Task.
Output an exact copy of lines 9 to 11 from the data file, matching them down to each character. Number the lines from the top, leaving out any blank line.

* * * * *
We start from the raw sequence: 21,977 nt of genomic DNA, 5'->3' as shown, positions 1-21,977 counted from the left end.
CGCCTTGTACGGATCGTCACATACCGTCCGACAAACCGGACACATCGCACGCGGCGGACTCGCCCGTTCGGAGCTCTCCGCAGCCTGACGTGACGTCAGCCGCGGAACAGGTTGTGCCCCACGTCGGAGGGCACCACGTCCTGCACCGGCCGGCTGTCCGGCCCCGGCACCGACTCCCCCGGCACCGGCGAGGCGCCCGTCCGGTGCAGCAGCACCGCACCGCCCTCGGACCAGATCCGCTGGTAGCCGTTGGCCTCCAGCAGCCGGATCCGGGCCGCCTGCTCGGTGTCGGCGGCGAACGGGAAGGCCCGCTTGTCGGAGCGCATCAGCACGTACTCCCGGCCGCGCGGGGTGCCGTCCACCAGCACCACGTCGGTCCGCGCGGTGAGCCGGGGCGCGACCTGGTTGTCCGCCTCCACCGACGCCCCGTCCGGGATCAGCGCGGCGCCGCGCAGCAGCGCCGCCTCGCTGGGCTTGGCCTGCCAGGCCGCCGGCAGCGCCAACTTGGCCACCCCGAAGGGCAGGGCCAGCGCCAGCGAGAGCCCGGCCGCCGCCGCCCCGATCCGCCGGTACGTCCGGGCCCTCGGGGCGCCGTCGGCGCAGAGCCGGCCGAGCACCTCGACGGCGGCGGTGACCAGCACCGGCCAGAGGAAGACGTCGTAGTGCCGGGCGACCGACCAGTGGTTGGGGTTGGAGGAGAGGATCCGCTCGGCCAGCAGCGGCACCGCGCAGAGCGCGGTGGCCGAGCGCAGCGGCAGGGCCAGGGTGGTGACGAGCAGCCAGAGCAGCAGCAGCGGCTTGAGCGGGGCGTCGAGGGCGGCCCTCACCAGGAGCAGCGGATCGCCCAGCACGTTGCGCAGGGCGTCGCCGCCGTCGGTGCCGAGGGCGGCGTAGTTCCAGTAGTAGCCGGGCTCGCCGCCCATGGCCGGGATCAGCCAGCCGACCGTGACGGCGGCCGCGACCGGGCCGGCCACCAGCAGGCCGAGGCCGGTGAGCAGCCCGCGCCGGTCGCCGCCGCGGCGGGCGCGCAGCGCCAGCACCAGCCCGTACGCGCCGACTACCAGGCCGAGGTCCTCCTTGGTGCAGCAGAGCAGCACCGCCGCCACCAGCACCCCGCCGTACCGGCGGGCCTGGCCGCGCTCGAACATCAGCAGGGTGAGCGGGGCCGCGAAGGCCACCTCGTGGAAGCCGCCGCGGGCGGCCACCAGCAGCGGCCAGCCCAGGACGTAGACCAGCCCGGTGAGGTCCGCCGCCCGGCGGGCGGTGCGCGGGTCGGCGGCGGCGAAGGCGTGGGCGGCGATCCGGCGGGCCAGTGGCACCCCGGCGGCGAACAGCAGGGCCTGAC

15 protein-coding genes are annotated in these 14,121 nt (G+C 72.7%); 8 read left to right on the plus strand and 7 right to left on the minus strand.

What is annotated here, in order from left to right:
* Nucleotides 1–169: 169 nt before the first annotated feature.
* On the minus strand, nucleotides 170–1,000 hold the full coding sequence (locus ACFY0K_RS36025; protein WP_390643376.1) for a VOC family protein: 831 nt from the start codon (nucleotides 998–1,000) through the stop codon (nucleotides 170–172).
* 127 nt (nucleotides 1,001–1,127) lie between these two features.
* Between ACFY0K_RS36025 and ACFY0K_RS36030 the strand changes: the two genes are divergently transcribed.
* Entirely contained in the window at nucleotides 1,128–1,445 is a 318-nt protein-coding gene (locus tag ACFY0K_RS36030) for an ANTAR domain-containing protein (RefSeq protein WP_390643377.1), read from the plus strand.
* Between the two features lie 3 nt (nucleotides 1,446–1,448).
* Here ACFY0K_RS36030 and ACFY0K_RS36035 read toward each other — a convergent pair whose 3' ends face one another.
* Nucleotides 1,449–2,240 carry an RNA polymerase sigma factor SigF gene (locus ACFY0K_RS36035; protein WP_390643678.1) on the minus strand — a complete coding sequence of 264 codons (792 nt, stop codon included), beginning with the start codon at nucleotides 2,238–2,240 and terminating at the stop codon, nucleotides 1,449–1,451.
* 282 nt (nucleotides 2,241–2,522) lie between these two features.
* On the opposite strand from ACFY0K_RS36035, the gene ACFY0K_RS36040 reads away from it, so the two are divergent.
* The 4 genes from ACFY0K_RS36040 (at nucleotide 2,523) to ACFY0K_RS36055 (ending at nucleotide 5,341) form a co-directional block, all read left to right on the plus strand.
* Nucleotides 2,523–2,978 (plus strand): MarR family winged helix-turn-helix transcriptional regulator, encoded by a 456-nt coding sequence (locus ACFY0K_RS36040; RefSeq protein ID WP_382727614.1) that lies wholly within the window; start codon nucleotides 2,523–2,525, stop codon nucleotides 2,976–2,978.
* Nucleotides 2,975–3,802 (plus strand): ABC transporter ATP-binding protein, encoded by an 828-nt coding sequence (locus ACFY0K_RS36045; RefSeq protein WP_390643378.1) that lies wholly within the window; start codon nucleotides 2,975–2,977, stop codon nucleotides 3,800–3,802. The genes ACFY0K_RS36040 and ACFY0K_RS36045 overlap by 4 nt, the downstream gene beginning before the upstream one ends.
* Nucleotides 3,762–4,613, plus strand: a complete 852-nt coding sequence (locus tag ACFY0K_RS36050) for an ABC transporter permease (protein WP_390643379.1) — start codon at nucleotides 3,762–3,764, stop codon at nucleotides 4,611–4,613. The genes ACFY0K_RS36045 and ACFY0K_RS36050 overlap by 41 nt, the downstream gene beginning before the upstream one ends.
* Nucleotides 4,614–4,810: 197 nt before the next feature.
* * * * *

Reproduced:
* Entirely contained in the window at nucleotides 1,128–1,445 is a 318-nt protein-coding gene (locus tag ACFY0K_RS36030) for an ANTAR domain-containing protein (RefSeq protein WP_390643377.1), read from the plus strand.
* Between the two features lie 3 nt (nucleotides 1,446–1,448).
* Here ACFY0K_RS36030 and ACFY0K_RS36035 read toward each other — a convergent pair whose 3' ends face one another.